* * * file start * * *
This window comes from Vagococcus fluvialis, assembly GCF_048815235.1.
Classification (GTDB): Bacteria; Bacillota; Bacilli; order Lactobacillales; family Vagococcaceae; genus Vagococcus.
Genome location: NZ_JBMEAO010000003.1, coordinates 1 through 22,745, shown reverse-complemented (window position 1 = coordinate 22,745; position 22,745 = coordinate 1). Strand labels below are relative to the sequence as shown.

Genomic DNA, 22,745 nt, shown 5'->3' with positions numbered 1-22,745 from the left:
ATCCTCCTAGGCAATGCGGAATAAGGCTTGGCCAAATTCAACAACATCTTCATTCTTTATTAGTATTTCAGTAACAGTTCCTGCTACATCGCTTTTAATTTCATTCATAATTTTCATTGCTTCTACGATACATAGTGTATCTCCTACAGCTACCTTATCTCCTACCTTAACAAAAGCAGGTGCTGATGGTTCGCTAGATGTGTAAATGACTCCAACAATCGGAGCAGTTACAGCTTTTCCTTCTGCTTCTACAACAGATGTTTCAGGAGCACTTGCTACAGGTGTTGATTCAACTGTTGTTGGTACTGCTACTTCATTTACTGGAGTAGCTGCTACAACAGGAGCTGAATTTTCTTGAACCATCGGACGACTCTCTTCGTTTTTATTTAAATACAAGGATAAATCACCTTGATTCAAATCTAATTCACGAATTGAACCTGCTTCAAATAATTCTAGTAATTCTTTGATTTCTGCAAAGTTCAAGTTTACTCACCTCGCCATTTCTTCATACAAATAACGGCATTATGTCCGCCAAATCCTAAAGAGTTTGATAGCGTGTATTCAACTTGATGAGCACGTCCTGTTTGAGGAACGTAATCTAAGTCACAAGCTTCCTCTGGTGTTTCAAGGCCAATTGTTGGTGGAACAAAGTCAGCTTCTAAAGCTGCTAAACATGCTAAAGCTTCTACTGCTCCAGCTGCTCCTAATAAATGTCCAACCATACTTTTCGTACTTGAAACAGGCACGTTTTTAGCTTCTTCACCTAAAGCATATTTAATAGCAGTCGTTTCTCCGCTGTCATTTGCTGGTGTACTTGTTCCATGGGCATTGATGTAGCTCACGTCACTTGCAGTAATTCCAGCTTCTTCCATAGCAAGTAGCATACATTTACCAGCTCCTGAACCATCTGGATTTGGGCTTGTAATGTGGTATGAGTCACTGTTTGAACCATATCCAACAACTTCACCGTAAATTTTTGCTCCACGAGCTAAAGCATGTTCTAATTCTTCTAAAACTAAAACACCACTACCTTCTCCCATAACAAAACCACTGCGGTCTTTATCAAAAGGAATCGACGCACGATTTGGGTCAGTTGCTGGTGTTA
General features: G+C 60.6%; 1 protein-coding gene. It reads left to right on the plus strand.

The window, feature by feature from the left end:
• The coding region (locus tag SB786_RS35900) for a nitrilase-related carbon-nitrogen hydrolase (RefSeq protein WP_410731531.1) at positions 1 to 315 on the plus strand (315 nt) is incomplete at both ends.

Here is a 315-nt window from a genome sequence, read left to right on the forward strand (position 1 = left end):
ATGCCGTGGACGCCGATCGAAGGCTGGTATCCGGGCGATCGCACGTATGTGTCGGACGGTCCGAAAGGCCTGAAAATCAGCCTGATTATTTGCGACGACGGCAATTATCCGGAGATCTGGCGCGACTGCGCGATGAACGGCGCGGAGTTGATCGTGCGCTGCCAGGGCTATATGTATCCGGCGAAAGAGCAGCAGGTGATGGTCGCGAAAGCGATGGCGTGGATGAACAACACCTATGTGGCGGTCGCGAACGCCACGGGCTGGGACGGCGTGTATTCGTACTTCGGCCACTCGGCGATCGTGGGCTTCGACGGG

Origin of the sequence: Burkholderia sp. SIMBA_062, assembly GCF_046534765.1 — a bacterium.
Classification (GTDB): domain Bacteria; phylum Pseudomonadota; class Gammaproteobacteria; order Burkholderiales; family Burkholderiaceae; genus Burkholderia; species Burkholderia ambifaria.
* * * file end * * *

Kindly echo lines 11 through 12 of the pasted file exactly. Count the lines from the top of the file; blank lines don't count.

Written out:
Origin of the sequence: Burkholderia sp. SIMBA_062, assembly GCF_046534765.1 — a bacterium.
Classification (GTDB): domain Bacteria; phylum Pseudomonadota; class Gammaproteobacteria; order Burkholderiales; family Burkholderiaceae; genus Burkholderia; species Burkholderia ambifaria.